Again, I’m sorry you are going through this, and I hope your parents can pull it together to provide the stability and support you and your sibling need so desperately right now. However, as far as slapping your sibling in the face, you don’t need me to tell you how awful, inappropriate, and truly ineffective that sort of behavior is—you sound like a young person who knows much better than that. It’s one thing to defend yourself physically if necessary and another to attempt to discipline your sibling with your hands. You know better, so please do better. Sending you lots of strength and support. I truly hope all of you get some peace sooner rather than later.
Dear Care and Feeding,
We have suspected, and now have evidence, that our 6-year-old is performing sly acts of anarchy around the house. He has taken to hiding toys and items from us, causing moments of confusion by giving inaccurate answers to questions on purpose, and other small yet disruptive shenanigans. He is a very bright kid whom I would generally describe as kindhearted and approval-seeking; he even follows the rules more often than not!
I’m puzzled. Is this something we should be concerned about? Should we keep a closer eye on him? Dole out punishments? I appreciate his cleverness but am bothered by the amount of time and stress that these antics have caused. What do you think?
—Where Are My Glasses?
The behavior you are describing certainly sounds like a cry for attention. Has your son recently been tasked with keeping himself entertained more often than he has in the past? Is he dealing with having his parents working from home for the first time or on a more regular basis than in the past?
You didn’t indicate so in your letter, but judging from when you sent it, I’d wager that your daily lives have been upended by the coronavirus pandemic in some significant way. Perhaps this new behavior is due in part to the stress your son is experiencing as a result of these changes and/or from the uncertainty he is experiencing about this very scary set of circumstances that has likely left the adults in the household feeling and behaving somewhat differently than normal. You and your partner should have a serious heart-to-heart with him about how he’s processing everything and discuss how it may have inspired him to take on some not-so-great new habits.
Regardless of whether the “anarchy” began after a school shutdown or long before, you should make it clear to him that what he is doing is causing his parents to feel frustrated, confused, annoyed, and other emotions that we should not intentionally stir in people we love, even when we are upset with them or when we are experiencing those bad feelings ourselves and don’t know how to cope.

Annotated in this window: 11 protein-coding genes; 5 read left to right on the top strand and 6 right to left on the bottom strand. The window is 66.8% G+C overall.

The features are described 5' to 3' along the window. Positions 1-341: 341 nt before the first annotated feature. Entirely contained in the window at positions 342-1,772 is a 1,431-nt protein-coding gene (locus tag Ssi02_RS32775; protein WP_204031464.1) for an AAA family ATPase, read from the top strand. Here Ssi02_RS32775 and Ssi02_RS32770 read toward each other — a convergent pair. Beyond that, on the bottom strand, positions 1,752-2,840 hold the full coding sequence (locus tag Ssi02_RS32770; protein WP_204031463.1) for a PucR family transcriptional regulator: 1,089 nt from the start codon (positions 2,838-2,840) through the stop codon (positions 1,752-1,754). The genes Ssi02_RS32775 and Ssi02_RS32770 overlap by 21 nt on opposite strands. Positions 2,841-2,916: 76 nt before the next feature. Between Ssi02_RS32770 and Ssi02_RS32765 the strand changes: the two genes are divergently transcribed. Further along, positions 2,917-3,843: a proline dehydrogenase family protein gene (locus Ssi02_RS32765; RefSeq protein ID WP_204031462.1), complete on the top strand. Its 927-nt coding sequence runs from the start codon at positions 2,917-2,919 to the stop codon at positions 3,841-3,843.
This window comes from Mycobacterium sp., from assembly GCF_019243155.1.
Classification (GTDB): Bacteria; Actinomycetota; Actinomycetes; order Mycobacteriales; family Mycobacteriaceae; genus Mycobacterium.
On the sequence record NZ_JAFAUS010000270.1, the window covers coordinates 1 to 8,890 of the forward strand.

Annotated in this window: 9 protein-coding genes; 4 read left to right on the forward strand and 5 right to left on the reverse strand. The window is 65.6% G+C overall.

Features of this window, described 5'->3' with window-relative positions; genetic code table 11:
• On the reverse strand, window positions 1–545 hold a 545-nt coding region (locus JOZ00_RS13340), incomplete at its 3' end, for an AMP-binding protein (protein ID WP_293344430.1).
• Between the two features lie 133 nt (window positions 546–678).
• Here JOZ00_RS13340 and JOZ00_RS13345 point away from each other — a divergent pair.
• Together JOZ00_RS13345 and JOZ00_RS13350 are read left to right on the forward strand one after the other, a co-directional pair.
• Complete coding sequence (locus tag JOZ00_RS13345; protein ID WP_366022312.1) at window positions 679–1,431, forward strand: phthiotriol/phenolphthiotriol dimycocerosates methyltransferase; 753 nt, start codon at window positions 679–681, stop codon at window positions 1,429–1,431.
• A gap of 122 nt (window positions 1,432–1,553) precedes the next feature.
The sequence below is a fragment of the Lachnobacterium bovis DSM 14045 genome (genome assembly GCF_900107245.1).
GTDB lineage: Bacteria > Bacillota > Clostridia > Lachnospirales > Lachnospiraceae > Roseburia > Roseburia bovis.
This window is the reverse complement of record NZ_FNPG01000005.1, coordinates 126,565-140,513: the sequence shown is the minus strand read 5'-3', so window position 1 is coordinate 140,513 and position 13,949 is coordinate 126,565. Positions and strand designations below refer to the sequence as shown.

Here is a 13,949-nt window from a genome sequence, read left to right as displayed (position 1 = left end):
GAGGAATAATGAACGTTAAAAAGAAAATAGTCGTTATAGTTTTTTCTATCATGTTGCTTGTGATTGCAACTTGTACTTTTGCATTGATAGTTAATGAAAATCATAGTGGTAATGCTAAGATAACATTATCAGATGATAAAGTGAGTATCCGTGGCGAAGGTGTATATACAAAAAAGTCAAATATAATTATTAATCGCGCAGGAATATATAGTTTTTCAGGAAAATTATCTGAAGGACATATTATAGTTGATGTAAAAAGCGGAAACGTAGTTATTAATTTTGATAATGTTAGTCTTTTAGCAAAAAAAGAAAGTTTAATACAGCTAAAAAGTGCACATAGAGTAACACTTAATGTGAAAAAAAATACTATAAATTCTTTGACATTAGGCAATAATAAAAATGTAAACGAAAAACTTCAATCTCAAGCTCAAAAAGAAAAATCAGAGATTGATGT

Should you watch him more closely? Absolutely. Punish him? Depends on the extent of his misdeeds and how you’ve addressed them previously. For example, if you warn him twice that there will be consequences for hiding Mommy’s glasses, if you don’t keep your word on the third infraction, you can pretty much guarantee that there will be a fourth. If we’re talking about something more low-stakes, like pretending not to know that the opposite of hot is cold while playing a trivia game, take those moments to remind him that feigning cluelessness is not cute or charming and can ruin the fun of play for everyone else.
Alas, 6-year-olds are habitual line-steppers and still poking and prodding at boundaries to see what they can and can’t get away with. A quick “look at me” tactic may be a call for some much-needed affection, an exploration of the world around him, or simply the byproduct of boredom. Take the time to effectively communicate with your little guy to find out what may be driving him, and establish clear expectations regarding his behavior that you are capable of adhering to more often than not. Best of luck!
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I was driving and hit a 5-year-old child. I was not charged, as there was no speed or alcohol involved—he ran out onto the road while his mother was momentarily distracted. He was left with severe and permanent disabilities. I was a couple of days away from starting a new job but couldn’t work because I was in so much shock. I get panic attacks at the thought of driving and it’s difficult to even be around children. I was diagnosed with PTSD, and I know I need help, but I have no insurance and can’t afford it. I was told I need to sue the parents of the child to get a payout from their insurance, which would then pay for my treatment. On one hand, I desperately want some kind of psychological treatment. But the thought of suing the parents at the worst time of their life—that seems like pure evil. What would you do in my situation?